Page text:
My brain has been on overload since Thursday afternoon. I have been focused, concentrating and basking in every facet of information that holds interest to me for almost 78 hours. No parties, no drinks, no distractions. Just work. I need to chill... I've got my glasses on and my sweet, chill mix "Maxn & Relaxn" playing on my ipod.
Ahhh. That's sooo nice. (It's become very odd to me what constitutes comfortable downtime the older I get. But, oh well...) Now it's time to reflect.
I am not really a tech geek or anything. I think things are cool when I see them, but my brain doesn't work in a mathematical or engineering enough of a function to remember widths, thicknesses, other measurements and weights as matters of classification. I pick up a new wakeboard and think either, "Holy shit, that's really light for something so big" or "Damn, that's heavy for something so small." Rarely do I remember the name of the style of the board either. I don't mean any disrespect with this inability or inattention to labels and construction- far, far from it actually- it's just I suck at remembering those types of details without writing them down or referring to a catalog.
"Man, you're really stupid," you might be saying to yourself. "What else is there to remember?" Well, I'm not going to argue the stupid point but there are other things that I do remember that help me with my writing. Things like:
- I remember contexts. Walking by Aaron Chang's retail booth was something that I happened past by accident. When I noticed him behind a counter, working on his computer, before I knew it I had stopped, happily introduced myself as a fan, admitted that I was nobody important and just wanted to tell him how much I appreciated his work. He smiled, was very gracious, looked at me kind of oddly, we shook hands happily and I waved goodbye.
- I remember feelings. My heart was racing when I raised my hand to ask the keynote speaker a question after his seminar. I felt like a schoolboy again and was ashamed of my fear.
- I remember people's hopes and intentions (spoken and otherwise). Of the people I spoke with, all of them had something they were trying to peddle, but talking to a company's owner (or owners) was vastly more educational, inspirational and lent itself to the company's credibility with considerably more measure than when I spoke with a company's representative. Describing a creation without having done the creating lacks some important, intrinsic validity.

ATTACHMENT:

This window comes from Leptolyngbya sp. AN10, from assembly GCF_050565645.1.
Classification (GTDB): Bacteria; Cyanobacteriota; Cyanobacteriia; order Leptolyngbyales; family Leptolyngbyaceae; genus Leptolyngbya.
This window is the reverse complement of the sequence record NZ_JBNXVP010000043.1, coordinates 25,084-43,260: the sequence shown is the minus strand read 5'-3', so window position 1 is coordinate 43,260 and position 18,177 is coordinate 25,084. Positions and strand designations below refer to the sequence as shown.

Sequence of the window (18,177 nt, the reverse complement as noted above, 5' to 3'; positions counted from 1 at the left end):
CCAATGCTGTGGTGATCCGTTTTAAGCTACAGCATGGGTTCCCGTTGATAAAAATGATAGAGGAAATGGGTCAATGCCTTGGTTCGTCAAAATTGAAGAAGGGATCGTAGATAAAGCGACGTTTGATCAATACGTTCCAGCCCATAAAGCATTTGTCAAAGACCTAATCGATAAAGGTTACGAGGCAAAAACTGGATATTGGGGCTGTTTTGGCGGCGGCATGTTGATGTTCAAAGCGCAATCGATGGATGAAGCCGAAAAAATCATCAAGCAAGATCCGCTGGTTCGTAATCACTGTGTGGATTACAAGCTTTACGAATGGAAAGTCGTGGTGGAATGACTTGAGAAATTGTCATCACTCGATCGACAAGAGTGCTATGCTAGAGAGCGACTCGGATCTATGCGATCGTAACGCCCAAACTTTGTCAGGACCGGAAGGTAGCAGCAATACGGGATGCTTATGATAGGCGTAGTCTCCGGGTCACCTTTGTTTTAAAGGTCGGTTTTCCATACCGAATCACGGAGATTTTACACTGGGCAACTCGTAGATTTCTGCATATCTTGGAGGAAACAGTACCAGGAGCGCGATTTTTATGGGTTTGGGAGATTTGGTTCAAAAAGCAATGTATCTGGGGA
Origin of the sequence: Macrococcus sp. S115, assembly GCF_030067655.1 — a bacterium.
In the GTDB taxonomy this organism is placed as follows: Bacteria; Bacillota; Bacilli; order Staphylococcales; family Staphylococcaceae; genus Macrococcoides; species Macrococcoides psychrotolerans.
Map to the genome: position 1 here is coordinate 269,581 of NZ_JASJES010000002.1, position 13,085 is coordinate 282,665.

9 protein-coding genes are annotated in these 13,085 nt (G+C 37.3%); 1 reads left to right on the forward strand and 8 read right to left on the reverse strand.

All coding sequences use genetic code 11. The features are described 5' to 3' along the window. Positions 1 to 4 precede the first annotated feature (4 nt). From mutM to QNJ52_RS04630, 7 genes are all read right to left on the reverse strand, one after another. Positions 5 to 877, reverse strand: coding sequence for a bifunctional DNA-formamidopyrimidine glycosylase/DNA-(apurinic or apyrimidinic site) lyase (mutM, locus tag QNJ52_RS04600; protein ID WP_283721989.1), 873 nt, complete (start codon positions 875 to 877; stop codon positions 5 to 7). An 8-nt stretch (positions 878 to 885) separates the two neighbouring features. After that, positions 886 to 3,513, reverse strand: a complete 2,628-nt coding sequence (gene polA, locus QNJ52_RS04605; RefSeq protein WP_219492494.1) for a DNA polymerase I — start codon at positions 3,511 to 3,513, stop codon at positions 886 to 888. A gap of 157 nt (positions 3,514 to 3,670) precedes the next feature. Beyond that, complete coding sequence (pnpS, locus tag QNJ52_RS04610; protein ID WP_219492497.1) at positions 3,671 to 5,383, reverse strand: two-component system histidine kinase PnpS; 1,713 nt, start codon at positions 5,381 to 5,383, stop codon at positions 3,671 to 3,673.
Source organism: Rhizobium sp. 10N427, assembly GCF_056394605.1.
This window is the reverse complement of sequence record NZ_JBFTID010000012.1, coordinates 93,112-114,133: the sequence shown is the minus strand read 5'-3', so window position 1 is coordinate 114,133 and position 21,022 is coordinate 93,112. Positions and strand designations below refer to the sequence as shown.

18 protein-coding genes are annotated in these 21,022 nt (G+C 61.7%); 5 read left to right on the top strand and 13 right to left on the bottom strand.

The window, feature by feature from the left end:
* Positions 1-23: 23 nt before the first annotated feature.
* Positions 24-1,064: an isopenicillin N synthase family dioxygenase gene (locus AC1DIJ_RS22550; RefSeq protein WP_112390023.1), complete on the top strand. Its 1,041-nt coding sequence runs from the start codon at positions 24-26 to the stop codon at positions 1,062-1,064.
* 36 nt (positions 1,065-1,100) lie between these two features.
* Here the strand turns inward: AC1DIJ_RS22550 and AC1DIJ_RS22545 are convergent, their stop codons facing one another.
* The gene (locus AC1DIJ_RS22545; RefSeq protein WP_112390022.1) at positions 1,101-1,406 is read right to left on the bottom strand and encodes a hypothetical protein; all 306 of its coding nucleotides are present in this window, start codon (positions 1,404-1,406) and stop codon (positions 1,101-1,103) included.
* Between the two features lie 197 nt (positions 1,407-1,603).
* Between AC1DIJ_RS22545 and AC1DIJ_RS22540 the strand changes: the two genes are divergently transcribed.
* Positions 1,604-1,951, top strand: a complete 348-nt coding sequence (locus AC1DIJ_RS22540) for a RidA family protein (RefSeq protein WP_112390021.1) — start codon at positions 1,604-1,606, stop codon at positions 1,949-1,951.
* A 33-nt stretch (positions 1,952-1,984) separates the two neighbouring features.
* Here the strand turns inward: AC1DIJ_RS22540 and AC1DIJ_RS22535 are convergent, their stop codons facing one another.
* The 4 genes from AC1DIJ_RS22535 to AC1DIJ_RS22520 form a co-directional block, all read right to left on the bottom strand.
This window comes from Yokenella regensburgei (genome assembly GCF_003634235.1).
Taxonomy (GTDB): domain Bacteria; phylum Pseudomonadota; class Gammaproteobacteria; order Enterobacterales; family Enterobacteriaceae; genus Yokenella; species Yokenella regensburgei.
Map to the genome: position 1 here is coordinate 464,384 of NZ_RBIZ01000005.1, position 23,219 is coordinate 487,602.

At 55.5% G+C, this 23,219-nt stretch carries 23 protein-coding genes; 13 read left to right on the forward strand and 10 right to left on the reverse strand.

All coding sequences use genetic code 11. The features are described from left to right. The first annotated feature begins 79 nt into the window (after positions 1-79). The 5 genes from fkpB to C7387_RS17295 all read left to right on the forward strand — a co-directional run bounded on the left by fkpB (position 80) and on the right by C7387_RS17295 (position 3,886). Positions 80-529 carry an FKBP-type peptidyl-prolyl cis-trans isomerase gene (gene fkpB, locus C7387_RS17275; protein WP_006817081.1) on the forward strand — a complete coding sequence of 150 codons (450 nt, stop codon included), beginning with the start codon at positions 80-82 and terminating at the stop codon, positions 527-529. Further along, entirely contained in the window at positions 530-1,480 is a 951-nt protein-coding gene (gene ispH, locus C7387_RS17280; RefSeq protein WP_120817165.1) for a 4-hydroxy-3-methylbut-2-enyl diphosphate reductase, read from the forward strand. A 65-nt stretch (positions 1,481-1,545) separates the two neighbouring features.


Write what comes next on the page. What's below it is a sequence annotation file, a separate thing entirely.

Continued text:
I also came away with a laundry list of ideas and several revelations. The ideas I'll keep to myself for now (for future tax and copyright purposes, you see). But I'll share my revelations:
Revelation #1: I most likely will not be attending next year's Surf Expo. I am not a buyer of goods, my job is to help people sell their goods. Oddly enough, at a trade show, where everyone is trying to sell things, only a handful are curious as to how they might do it better.
Revelation #2: I still have a lot to learn about marketing. And that's good. However, I found avenues to information which were locked to me before. This makes me happy.
Revelation #3: I really suck at approaching people. In all my years as a bartender, people always approached me with what they need, not the other way around. I am happy to meet people's needs, I suck at asking for assistance.
Revelation #4: The things I fear most are the things I should most do. Timothy Ferris in The 4-Hour Work Week wrote that, and it resonates inside me like the final ring of The Liberty Bell.
Revelation #5: For me, the path to re-invention holds no end. At least no end within my line of vision at the moment.
Revelation #6: It was really good to kiss my girlfriend hello again. And I wasn't even gone very long.
Revelation #7: This is all exciting. I feel alive. Change is so much better than acceptance when it comes to things that piss me off or hold me back.
I lean back in my chair and it creaks under my weight. I feel content in my unsure future at the moment. Because I feel that it's a future completely under my control. I smile.
"The height of cultivation runs to simplicity." - Bruce Lee. Also quoted in The 4-Hour Work Week. Take care.